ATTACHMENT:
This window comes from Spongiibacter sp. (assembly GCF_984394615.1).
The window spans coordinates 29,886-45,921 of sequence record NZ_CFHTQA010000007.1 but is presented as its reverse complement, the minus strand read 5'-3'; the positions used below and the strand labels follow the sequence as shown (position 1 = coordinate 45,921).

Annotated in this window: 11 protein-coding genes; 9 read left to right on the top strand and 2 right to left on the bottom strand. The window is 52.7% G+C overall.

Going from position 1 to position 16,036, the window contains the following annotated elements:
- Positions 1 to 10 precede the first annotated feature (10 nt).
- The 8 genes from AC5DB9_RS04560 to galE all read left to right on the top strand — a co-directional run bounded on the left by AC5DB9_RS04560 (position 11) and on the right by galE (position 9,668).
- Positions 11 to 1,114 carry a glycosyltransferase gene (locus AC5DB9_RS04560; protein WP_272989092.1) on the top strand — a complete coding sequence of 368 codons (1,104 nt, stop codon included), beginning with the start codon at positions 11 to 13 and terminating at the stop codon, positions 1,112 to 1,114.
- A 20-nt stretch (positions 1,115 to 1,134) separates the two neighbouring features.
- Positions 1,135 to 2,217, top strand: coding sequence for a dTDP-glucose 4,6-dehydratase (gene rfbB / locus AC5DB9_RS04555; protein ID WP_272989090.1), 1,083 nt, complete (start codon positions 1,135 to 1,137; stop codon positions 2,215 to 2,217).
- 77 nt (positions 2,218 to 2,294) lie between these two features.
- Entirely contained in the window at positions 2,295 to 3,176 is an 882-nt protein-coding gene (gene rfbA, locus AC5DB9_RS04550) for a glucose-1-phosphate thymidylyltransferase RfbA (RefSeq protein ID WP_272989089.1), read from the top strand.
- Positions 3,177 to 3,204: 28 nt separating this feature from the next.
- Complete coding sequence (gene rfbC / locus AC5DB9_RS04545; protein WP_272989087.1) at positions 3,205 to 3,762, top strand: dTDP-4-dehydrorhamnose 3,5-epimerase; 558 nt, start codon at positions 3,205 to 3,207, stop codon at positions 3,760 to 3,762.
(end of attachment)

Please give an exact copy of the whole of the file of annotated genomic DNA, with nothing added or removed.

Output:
This window comes from Spongiibacter sp. (assembly GCF_984394615.1).
The window spans coordinates 29,886-45,921 of sequence record NZ_CFHTQA010000007.1 but is presented as its reverse complement, the minus strand read 5'-3'; the positions used below and the strand labels follow the sequence as shown (position 1 = coordinate 45,921).

Annotated in this window: 11 protein-coding genes; 9 read left to right on the top strand and 2 right to left on the bottom strand. The window is 52.7% G+C overall.

Going from position 1 to position 16,036, the window contains the following annotated elements:
- Positions 1 to 10 precede the first annotated feature (10 nt).
- The 8 genes from AC5DB9_RS04560 to galE all read left to right on the top strand — a co-directional run bounded on the left by AC5DB9_RS04560 (position 11) and on the right by galE (position 9,668).
- Positions 11 to 1,114 carry a glycosyltransferase gene (locus AC5DB9_RS04560; protein WP_272989092.1) on the top strand — a complete coding sequence of 368 codons (1,104 nt, stop codon included), beginning with the start codon at positions 11 to 13 and terminating at the stop codon, positions 1,112 to 1,114.
- A 20-nt stretch (positions 1,115 to 1,134) separates the two neighbouring features.
- Positions 1,135 to 2,217, top strand: coding sequence for a dTDP-glucose 4,6-dehydratase (gene rfbB / locus AC5DB9_RS04555; protein ID WP_272989090.1), 1,083 nt, complete (start codon positions 1,135 to 1,137; stop codon positions 2,215 to 2,217).
- 77 nt (positions 2,218 to 2,294) lie between these two features.
- Entirely contained in the window at positions 2,295 to 3,176 is an 882-nt protein-coding gene (gene rfbA, locus AC5DB9_RS04550) for a glucose-1-phosphate thymidylyltransferase RfbA (RefSeq protein ID WP_272989089.1), read from the top strand.
- Positions 3,177 to 3,204: 28 nt separating this feature from the next.
- Complete coding sequence (gene rfbC / locus AC5DB9_RS04545; protein WP_272989087.1) at positions 3,205 to 3,762, top strand: dTDP-4-dehydrorhamnose 3,5-epimerase; 558 nt, start codon at positions 3,205 to 3,207, stop codon at positions 3,760 to 3,762.